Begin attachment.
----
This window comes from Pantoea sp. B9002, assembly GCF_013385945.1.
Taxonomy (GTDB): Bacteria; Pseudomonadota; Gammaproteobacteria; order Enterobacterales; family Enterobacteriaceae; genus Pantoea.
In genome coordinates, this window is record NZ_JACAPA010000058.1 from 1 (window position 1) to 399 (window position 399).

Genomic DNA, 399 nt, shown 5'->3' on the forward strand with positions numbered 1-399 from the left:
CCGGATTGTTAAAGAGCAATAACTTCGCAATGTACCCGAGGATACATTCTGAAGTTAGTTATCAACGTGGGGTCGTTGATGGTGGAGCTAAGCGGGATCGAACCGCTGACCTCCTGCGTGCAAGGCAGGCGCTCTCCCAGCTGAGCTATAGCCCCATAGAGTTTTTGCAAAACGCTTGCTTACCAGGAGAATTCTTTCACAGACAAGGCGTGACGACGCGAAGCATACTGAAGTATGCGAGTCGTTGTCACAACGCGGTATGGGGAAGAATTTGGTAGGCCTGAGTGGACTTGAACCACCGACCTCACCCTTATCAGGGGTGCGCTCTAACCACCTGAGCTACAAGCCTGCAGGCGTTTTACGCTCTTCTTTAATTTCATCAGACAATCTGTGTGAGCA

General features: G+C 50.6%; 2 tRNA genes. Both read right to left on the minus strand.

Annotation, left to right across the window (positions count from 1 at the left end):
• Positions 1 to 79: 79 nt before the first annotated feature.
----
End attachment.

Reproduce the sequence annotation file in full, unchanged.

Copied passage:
This window comes from Pantoea sp. B9002, assembly GCF_013385945.1.
Taxonomy (GTDB): Bacteria; Pseudomonadota; Gammaproteobacteria; order Enterobacterales; family Enterobacteriaceae; genus Pantoea.
In genome coordinates, this window is record NZ_JACAPA010000058.1 from 1 (window position 1) to 399 (window position 399).

Genomic DNA, 399 nt, shown 5'->3' on the forward strand with positions numbered 1-399 from the left:
CCGGATTGTTAAAGAGCAATAACTTCGCAATGTACCCGAGGATACATTCTGAAGTTAGTTATCAACGTGGGGTCGTTGATGGTGGAGCTAAGCGGGATCGAACCGCTGACCTCCTGCGTGCAAGGCAGGCGCTCTCCCAGCTGAGCTATAGCCCCATAGAGTTTTTGCAAAACGCTTGCTTACCAGGAGAATTCTTTCACAGACAAGGCGTGACGACGCGAAGCATACTGAAGTATGCGAGTCGTTGTCACAACGCGGTATGGGGAAGAATTTGGTAGGCCTGAGTGGACTTGAACCACCGACCTCACCCTTATCAGGGGTGCGCTCTAACCACCTGAGCTACAAGCCTGCAGGCGTTTTACGCTCTTCTTTAATTTCATCAGACAATCTGTGTGAGCA

General features: G+C 50.6%; 2 tRNA genes. Both read right to left on the minus strand.

Annotation, left to right across the window (positions count from 1 at the left end):
• Positions 1 to 79: 79 nt before the first annotated feature.